Being a father is complicated. I sometimes wonder when I look at my kids to what extent I was a good parent, to what extent am I responsible for who they are today. There are no easy answers. I am sure I was influential; but at the end of the day, my kids, like all kids, have free will and they make their own choices. I cannot control them. I can only give them a perspective from which to view life. I cannot determine their future actions.
This topic is at the heart of Rudderless, a thoughtful film about parent-child relationships and the extent to which parents influence and are responsible for their children’s life choices.
The film begins innocently as Josh Manning is recording his own songs on his computer in his college dorm room. His father Sam calls him after closing a big deal at his advertising firm and wants to celebrate with him, even encouraging him to cut class to meet him. Josh acquiesces. As Sam waits for his son Josh at a restaurant, he sees scenes of a campus shooting in which six students are killed. The next scene reveals a memorial wake in Josh’s home in which friends try to console both Sam and Emily, Josh’s divorced parents, over the loss of their son.
Sam is inconsolable. He is unable to continue at work and succumbs to alcoholism. The story continues two years later with Sam living on a sailboat and working as a contractor’s assistant painting houses. When he meets his ex-wife to sign papers allowing her to sell their former home, she leaves him a stack of things that belonged to Josh. At first, he is reluctant to take them since there is no storage room on boat. However, he notices some notebooks and CDs that pique his curiosity and he begins pouring over the material. He discovers songs, words and lyrics, written by Josh. The melodies and words give him a new insight into his son, and Sam teaches himself his son’s songs. Sam even performs one of them at a local “open mic” venue, which catches the attention of Quentin, a young musician who is inspired by the emotional power of the songs. Thus begins a relationship between Sam and Quentin, which morphs into the creation of Rudderless, a band that features the songs of Josh Manning.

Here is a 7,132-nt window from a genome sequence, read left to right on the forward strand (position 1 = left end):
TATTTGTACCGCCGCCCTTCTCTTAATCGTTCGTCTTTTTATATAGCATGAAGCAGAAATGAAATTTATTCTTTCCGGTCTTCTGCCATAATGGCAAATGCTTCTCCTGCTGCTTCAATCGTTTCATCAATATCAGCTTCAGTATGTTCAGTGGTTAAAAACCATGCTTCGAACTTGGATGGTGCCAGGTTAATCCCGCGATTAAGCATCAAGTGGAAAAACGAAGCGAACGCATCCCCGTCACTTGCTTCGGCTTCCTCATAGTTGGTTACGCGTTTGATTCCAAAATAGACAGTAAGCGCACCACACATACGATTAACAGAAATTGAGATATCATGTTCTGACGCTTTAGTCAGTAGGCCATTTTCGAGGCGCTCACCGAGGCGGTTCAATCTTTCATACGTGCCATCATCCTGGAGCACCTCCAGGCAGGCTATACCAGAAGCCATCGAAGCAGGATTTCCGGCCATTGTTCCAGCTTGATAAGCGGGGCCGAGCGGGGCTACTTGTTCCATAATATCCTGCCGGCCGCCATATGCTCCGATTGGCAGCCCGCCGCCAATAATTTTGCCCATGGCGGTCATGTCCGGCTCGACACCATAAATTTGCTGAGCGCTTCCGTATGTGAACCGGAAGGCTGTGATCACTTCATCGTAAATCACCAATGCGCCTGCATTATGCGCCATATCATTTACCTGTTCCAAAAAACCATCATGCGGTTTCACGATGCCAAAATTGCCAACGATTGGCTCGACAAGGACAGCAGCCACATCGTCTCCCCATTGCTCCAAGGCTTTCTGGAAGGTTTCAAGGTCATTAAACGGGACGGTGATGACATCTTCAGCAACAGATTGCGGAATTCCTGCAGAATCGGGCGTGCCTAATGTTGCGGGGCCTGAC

Both Sam and Quentin are evasive about their past and this eventually strains their relationship. In one sense, Quentin becomes a surrogate son to Sam, who sincerely wants to connect with Quentin both musically and emotionally. Quentin becomes the son that Sam no longer has, and Sam wants to help him.
The story then takes a sharp unexpected turn, which compels the viewer to reevaluate everything that has gone before, and I do not want to reveal such a critical plot turnaround. Suffice it to say that the relationship between Quentin and Sam undergoes a crisis, compelling Sam to rethink his performance of his son’s music and his involvement with the band, which is growing in popularity each day.
A key issue considered in the narrative is to what extent we are responsible for our children’s actions, especially when those actions are very bad. Jewish tradition is instructive in this regard. When a Jewish boy reaches the age of thirteen, he has a Bar Mitzvah, a ceremony that marks the end of childhood and the beginning of adulthood. At this celebration, the father utters a declaration known as baruch sheptarani, which in English means “Blessed is the One who has relieved me from the punishment due to this one.” The Sages tell us that a father has the obligation to educate his son from birth until the age of thirteen. Once he reaches that age, the father is not required to educate his son. The implication is that until that age, parents can influence their child. However, after that age the child becomes more independent and less receptive to the correction of the parent. Indeed, the parent can still coach and guide, but it is more difficult to teach a child in a direct way.
The implicit message of the blessing’s recital is that parents should spend lots of time with one’s children teaching and guiding them before they reach their teenage years. Once those years arrive, parents have less influence, so they need to build up a bank account of love and respect with their children. This will make it more likely for their children to follow parental suggestions. Rudderless reminds us that we are not in control of our older children; therefore, we need to be very involved with them in their early years in order to be influential in the rest of their lives.